uarray is a generic override framework for objects and methods in Python. Since my last
uarray blogpost, there have been plenty of developments, changes to the API and improvements to the overhead of the protocol. Let’s begin with a walk-through of the current feature set and API, and then move on to current developments and how it compares to
__array_function__. For further details on the API and latest developments, please see the API page for
uarray. The examples there are doctested, so they will always be current.
Other array objects¶
NumPy is a simple, rectangular, dense, and in-memory data store. This is great for some applications but isn't complete on its own. It doesn't encompass every single use-case. The following are examples of array objects available today that have different features and cater to a different kind of audience.
- Dask is one of the most popular ones. It allows distributed and chunked computation.
- CuPy is another popular one, and allows GPU computation.
- PyData/Sparse is slowly gaining popularity, and is a sparse, in-memory data store.
- XArray includes named dimensions.
- Xnd is another effort to re-write and modernise the NumPy API, and includes support for GPU arrays and ragged arrays.
- Another effort (although with no Python wrapper, only data marshalling) is xtensor.
Some of these objects can be composed. Namely, Dask both expects and exports the NumPy API, whereas XArray expects the NumPy API. This makes interesting combinations possible, such as distributed sparse or GPU arrays, or even labelled distributed sparse or CPU/GPU arrays.
Also, there are many other libraries (a popular one being scikit-learn) that need a back-end mechanism in order to be able to support different kinds of array objects. Finally, there is a desire to see SciPy itself gain support for other array objects.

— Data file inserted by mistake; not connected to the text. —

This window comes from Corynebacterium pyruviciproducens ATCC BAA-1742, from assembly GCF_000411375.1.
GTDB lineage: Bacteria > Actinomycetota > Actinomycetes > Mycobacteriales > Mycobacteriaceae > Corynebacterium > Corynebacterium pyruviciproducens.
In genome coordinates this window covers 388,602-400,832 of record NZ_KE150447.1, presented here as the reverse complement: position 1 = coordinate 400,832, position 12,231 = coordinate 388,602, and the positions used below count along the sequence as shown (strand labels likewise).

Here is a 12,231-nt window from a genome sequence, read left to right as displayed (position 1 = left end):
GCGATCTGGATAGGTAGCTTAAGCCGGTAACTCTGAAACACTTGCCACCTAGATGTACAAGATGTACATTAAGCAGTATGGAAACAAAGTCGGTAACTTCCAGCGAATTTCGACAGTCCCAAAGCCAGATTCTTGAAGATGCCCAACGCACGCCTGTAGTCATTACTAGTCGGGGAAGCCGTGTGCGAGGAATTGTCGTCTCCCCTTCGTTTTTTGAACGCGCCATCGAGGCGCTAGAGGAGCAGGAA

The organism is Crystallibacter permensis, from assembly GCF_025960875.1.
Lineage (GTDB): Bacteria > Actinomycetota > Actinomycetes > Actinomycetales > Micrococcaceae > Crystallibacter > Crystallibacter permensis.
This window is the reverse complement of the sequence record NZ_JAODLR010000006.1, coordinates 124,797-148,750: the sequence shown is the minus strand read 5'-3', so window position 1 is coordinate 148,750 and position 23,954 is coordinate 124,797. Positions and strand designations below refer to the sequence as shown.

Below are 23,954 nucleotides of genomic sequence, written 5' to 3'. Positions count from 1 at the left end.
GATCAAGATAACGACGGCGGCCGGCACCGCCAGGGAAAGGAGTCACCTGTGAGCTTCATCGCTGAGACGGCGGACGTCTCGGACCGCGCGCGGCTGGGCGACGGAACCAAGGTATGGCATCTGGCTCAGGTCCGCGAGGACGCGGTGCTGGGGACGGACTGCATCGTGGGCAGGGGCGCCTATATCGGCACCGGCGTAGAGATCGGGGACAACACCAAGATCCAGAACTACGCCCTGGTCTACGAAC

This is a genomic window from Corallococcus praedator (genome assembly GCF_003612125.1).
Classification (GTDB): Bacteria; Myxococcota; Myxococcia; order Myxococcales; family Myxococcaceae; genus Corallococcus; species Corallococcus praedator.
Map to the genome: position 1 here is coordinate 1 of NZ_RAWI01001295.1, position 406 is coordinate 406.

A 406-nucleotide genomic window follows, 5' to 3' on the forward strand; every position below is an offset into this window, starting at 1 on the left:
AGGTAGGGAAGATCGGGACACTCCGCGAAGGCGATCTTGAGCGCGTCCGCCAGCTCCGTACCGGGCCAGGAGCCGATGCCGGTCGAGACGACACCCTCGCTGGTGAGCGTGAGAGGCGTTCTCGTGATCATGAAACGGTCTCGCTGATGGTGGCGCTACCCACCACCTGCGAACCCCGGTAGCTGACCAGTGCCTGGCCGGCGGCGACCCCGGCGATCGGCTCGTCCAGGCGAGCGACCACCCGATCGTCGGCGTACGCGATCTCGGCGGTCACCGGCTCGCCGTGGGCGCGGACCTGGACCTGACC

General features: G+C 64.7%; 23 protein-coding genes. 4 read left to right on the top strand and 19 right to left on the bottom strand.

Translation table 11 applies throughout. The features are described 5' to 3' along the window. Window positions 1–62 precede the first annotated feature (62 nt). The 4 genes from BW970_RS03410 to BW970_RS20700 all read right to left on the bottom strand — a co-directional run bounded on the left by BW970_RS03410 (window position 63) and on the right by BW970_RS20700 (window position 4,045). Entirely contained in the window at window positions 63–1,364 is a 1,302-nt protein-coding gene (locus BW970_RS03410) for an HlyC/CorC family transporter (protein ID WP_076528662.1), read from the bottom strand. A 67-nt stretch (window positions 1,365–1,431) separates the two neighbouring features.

__array_function__ and its limitations¶
One of my motivations for working on
uarray were the limitations of the
__array_function__ protocol, defined in this proposal. The limitations are threefold:
- It can only dispatch on array objects.
- Consequently, it can only dispatch on functions that accept array objects.
- It has no mechanism for conversion and coercion.
- Since it conflates arrays and backends, only a single backend type per array object is possible.
uarray — The solution?¶
With that out of the way, let's explore
uarray, a library that hopes to resolve these issues, and even though the original motivation was NumPy and array computing, the library itself is meant to be a generic multiple-dispatch mechanism.
# Enable __array_function__ for NumPy < 1.17.0 !export NUMPY_EXPERIMENTAL_ARRAY_FUNCTION=1
import uarray as ua import numpy as np
uarray, the fundamental building block is a multimethod. Multimethods have a number of nice properties, such as automatic dispatch based on backends. It is important to note here that multimethods will be written by API authors, rather than implementors. Here's how we define a multimethod in